Musician and occasional dabbler in water or oil, Paul McCartney has revealed how he learned a different approach to paint from the noted Dutch artist Willem de Kooning.

Replying to a fan's question, McCartney elaborates on his occasional painting pursuits. "Well, I know how to do songwriting more than I know how to paint. So painting, to me, is more of a free exploration.

"Like a lot of people, I used to think that if you're going to make a painting you have to make it very significant and the subject matter has to be very meaningful.

"And then I met Willem de Kooning, who was an abstract expressionist and he showed me that it's just about composition and colour. The way he painted was always about composition, colour, freedom. So, I really enjoy that. And it helped me get over the hang-up of: "This is what am I going to paint."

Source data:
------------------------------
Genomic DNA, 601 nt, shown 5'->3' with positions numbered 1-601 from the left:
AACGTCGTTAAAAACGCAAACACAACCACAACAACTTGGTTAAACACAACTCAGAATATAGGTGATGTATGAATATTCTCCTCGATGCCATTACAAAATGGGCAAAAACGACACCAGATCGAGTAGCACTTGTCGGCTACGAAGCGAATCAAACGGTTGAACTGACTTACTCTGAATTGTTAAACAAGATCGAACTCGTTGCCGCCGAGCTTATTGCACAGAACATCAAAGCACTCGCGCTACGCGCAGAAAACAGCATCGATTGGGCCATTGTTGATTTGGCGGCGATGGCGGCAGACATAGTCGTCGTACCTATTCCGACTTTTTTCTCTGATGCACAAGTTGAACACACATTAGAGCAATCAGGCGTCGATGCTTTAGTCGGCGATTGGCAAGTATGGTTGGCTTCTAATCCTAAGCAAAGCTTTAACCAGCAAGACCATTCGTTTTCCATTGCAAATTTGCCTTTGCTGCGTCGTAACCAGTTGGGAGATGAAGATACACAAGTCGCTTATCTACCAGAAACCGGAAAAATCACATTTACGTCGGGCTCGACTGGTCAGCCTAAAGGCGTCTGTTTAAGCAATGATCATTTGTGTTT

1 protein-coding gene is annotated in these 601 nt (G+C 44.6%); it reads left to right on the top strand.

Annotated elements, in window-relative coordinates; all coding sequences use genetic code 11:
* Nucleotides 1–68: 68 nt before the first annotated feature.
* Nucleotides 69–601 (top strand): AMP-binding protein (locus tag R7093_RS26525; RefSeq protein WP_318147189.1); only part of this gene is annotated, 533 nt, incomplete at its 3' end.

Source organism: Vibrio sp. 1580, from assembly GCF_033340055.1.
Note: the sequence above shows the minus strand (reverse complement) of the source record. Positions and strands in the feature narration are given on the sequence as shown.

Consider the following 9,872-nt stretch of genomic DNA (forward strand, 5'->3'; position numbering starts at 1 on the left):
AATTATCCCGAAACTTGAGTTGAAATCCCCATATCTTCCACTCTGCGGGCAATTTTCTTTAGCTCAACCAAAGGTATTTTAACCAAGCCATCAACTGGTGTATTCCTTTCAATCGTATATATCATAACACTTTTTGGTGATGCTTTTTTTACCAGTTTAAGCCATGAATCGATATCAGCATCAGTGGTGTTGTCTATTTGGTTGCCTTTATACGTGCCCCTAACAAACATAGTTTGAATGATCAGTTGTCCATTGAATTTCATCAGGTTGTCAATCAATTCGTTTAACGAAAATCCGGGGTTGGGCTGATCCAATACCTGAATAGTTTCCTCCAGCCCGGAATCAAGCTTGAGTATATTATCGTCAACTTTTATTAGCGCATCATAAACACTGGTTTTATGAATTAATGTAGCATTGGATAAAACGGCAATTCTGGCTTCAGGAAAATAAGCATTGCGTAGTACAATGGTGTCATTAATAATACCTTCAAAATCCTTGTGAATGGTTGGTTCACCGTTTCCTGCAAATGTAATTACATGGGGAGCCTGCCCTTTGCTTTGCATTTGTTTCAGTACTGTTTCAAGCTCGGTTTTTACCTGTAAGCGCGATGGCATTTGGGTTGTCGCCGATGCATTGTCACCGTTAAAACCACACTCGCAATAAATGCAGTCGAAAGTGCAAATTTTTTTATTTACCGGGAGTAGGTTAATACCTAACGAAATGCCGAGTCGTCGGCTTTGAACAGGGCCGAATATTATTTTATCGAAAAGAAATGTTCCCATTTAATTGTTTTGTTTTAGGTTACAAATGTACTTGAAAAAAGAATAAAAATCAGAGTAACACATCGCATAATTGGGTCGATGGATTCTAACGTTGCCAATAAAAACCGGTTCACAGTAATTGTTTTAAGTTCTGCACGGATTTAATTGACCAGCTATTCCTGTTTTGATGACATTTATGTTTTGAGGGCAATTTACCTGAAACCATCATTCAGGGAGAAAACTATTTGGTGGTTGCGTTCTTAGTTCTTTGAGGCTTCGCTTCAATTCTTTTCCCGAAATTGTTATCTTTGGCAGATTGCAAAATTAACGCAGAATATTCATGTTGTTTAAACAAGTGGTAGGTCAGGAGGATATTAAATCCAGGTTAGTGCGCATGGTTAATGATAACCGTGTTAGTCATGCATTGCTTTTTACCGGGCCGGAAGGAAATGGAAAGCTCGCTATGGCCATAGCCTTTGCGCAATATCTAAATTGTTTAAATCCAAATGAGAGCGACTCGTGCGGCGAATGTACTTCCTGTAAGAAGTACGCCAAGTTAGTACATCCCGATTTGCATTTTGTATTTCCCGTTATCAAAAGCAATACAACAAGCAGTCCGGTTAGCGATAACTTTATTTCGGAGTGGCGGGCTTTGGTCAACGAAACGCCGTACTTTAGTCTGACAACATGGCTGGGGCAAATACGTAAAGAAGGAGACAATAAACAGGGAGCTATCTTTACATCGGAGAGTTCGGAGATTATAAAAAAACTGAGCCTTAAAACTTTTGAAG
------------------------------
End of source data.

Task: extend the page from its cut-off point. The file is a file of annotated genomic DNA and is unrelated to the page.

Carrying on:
Artist Willem de Kooning sitting on a chair in front of one of his large paintings in 1953 in East Hampton, New York

The former Beatle used to believe that painting, for instance, some fruit on the table was not enough, the subject had to be something meaningful. This stumbling block had actually stopped him from painting. 

"But then, you know, I knew de Kooning a little bit and visited him in his studio and I just saw what he did. And I talked to him about it, and it was obvious that it wasn't about this "meaningful thing".

"It was about the aesthetics. The look of it. The art of it. The colour and the brushstrokes. The minute I realised that, I just loved it. I started to put all sorts of things in. I wasn't worried about whether they were meaningful or not.

"So then, you know, if I needed an idea, I would just look at some books I had, or look at something else. (I mean, this is when I was painting a lot more than I am now. I don't have a lot of time now).

"I would look at Celtic or ancient art and see the sort of faces that they made. That was lovely. It is very liberating just to put those things in and build a picture around it."